Review 1319: The Lesser Bohemians

Cover for The Lesser BohemiansI found The Lesser Bohemians a difficult book to read, in more ways than one. Still, if you are willing to give it a try, you may find it rewarding. It won Britain’s oldest literary prize, the James Tait Black fiction prize, in 2017.

The narrator of the novel, whose name we don’t learn until the end, is an 18-year-old Irish girl who comes to London to attend drama school. She is naive and inexperienced, but she plunges right into a life of partying. Still, she has not yet accomplished what she wants to, losing her virginity.

Then she meets an older man in a pub. He is 38 and a well-known actor. They begin an affair that he makes clear is a casual one. Soon, however, she realizes she is in love with him. Darker times await.

One of the difficulties (but also joys) of this book is the writing style. Although the story is told chronologically, McBride writes in sentence fragments, smashes sentences together, shifts pronouns and verb tense, and plays with typography, leaving gaps between words and placing innermost thoughts in smaller type. Here, for example, is a paragraph about her first friendship.

Vaudeville she, drawing all around. Funniest. And good to found a friendship. At least she’s a side to go side by with to class. Vault a day then with its procession of self. What’s your name? Whereabouts are you from? Live close? I hate the announcing but new futures demand new reckonings so I shuffle around what I have. Not much, not much, only me. Far from exotic when there’s Spaniards and Greeks. And here the first Dane I’ve ever met. Australian girls. Not white or Irish. You mean English up North? I only crossed a sea. Speak French then? Amazing. Fluently? I’d love to slip my homogeneity but. On to the next class. Go.

Like the narrator, none of the characters have names until, toward the end of the novel, the narrator and her lover use their names in the text. This can make it difficult at times to tell which characters are speaking or being referred to. The shift to actual names signals a shift in clarity for the main character.

Another problem for some readers may be the rawness and explicitness of its sexuality and of some other subject matter. For we are dealing with two really damaged individuals. I had to laugh when I realized my library was shelving this novel with the romances. Trust me, this is not a romantic novel.

So, why do I say it is worth reading? For one thing, it has a great deal of energy that carries you along. Also, you come to know these characters, with all their flaws, and care what happens to them.

The novel shifts about 2/3 of the way through, when the man starts being honest about himself. One reviewer thought the novel sags a little here. Certainly, it shifts in style, and perhaps loses some energy, but I was interested in the story.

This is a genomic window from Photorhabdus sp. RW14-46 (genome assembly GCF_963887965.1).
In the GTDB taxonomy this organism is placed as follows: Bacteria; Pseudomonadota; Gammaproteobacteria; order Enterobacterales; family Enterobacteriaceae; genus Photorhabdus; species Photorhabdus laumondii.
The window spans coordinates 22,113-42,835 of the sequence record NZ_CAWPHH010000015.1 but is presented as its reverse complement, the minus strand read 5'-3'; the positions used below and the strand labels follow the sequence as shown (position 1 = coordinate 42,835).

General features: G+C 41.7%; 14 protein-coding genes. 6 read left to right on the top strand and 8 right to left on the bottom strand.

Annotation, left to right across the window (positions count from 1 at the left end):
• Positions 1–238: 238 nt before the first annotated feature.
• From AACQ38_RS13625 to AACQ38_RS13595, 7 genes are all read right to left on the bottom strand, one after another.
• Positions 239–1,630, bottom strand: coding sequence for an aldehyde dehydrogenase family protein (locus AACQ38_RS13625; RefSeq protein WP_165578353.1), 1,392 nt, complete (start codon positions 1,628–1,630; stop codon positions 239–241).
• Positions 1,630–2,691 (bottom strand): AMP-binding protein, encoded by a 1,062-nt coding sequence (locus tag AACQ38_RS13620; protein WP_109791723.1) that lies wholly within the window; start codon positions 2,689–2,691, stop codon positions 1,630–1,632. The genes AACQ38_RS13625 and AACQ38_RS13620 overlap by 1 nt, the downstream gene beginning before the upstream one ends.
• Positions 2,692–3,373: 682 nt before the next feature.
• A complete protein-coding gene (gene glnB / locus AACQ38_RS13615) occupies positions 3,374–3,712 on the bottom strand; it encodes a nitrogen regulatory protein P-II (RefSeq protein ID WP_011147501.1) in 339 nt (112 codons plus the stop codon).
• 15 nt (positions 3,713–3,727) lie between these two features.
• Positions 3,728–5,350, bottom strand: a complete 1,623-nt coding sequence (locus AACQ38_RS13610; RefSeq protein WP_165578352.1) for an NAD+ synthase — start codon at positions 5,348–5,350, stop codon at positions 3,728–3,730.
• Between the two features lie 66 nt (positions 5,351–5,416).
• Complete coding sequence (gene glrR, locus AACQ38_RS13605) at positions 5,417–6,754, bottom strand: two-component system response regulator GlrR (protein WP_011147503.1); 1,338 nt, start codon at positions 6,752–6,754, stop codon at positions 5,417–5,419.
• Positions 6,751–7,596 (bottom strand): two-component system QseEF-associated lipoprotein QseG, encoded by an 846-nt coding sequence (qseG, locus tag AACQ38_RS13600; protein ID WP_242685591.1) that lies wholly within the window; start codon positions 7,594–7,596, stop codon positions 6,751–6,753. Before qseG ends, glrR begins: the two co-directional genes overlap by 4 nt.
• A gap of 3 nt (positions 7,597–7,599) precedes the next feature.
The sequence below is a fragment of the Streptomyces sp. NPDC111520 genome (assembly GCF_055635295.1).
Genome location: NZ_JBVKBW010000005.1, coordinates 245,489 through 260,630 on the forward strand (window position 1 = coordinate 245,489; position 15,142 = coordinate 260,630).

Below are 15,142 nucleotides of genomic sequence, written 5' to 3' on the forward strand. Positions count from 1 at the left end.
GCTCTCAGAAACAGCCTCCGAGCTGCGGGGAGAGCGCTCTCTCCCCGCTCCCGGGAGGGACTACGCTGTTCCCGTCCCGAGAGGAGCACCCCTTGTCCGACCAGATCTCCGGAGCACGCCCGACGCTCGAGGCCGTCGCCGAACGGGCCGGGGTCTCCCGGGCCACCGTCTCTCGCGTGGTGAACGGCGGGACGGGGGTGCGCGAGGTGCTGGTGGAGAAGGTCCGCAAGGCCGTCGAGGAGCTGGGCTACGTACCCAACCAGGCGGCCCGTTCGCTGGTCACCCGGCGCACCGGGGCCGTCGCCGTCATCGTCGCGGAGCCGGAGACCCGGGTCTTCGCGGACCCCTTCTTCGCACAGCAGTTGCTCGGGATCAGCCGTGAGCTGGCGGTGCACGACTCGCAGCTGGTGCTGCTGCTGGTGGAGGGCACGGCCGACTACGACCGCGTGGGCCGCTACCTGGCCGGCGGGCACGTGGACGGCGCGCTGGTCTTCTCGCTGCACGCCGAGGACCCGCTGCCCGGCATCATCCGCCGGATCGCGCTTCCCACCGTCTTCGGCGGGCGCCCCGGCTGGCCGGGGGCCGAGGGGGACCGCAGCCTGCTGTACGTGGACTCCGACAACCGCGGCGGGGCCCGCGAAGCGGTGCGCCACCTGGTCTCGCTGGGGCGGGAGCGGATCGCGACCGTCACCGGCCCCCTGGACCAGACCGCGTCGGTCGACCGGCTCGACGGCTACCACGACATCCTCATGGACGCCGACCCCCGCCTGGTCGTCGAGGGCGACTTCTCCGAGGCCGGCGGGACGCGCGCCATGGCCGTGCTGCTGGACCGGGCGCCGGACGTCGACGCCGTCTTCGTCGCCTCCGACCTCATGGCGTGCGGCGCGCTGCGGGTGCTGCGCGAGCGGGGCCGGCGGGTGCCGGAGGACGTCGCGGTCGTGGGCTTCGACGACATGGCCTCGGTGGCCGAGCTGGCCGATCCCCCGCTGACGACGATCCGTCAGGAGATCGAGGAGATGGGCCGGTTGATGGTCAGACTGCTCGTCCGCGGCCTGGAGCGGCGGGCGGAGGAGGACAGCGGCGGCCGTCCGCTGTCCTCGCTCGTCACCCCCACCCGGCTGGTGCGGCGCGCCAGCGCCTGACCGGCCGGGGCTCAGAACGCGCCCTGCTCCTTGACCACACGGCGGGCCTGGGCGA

Perhaps I don’t believe the ending of the novel and what it promises after all the characters’ volatility. Still, I was touched by this book and thought it was well worth reading.

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Day 1260: The Finkler Question

Cover for The Finkler QuestionHaving read Howard Jacobson’s J for my Booker Prize project, I was not looking forward to reading The Finkler Question for the same project. Since it won the award in 2010, I was hoping to like it better. I found it, however, very difficult to stay interested in.

Julian Treslove, the main character, is always expecting loss. He imagines himself holding the women he loves as they lie dying. I found him unbelievable and cartoonish.

Treslove has a long friendship with Libor, his former professor, and Finkler, an old school friend. Both of them are Jewish and recent widowers. Treslove, naturally lugubrious, has been hanging out with them while they grieve and argue endlessly about Jewishness and Israel.

I mean endlessly.

Treslove tends to make generalizations about Jewish traits and calls Jews “Finklers.” I ask you, who would do that?

Then one night on the way home from Libor’s house, Treslove gets mugged by a woman who says something to him that might be “You Jew.” After Treslove endlessly examines this event, I mean endlessly, he decides maybe he’s actually Jewish. He hopes he’s Jewish.

It doesn’t help that Jacobson tells this story using the same jokey, ironic tone that drove me crazy in J. I know that there are people who convert, but Treslove is such a ridiculous person I feel he’s there to be ridiculed.

Yet, I briefly became interested in him after he buckles down to become Jewish and meets a woman who seems suited to him. I could not say the same for Finkler, who belongs to ASHamed, Jews who are ashamed of the behavior of Israel.

I assume Jacobson is mocking the different characters and their ideas about Judaism, but no one in this book feels like a real person but Treslove’s girlfriend, Hephzibah. This novel really bugged me. I see it as the type of literary novel honored by the male publishing elite that no one actually likes.

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Day 1256: Bridge to Terabithia

Cover for Bridge to TerabithiaI read Bridge to Terabithia for the 1977 club (but forgot about it when I was posting for the club). It has become a classic book for preteens since its publication, but it was written after my time as a child, so I never read it before.

Jess is a ten-year-old boy from a poor rural family in, perhaps, Virginia or Maryland. He comes from a family of sisters, and his father works all the time, so he often feels isolated. It is almost time for school to start, and he has been practicing running all summer so he can win the races at recess.

A family moves in nearby, and he hopes they have a boy his age, but all they have is a girl, Leslie. She seems to be disposed to be friendly, but he has no use for a girl.

Then, at the races, when is ready to show everyone how fast he is, someone beats him. It’s Leslie.

Leslie and Jess become friends and create an imaginary world for themselves in a shack across the creek. The world is called Terabithia, and you can only get to it by swinging on a rope across the creek.

This is the kind of children’s book that has more to offer children than adults. I couldn’t help comparing it to The Secret Garden, which does a wonderful job of describing the garden, making it seem like a wonderland. There is no such magical description in this novel, which is more matter-of-fact, so it’s hard to understand the fascination of the kids’ made-up world. However, the novel did get me to cry without being manipulative. It deals with death and handles the subject very well.

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Day 1190: LaRose

Cover for LaRoseSet in 1999 on a North Dakota reservation, LaRose is about how a community, but in particular two families, are affected by a horrible accident. Out hunting a deer on his property, Landreaux Iron kills Dusty, the young son of his best friend, Peter Ravich, when Dusty falls out of a tree as Landreaux takes his shot.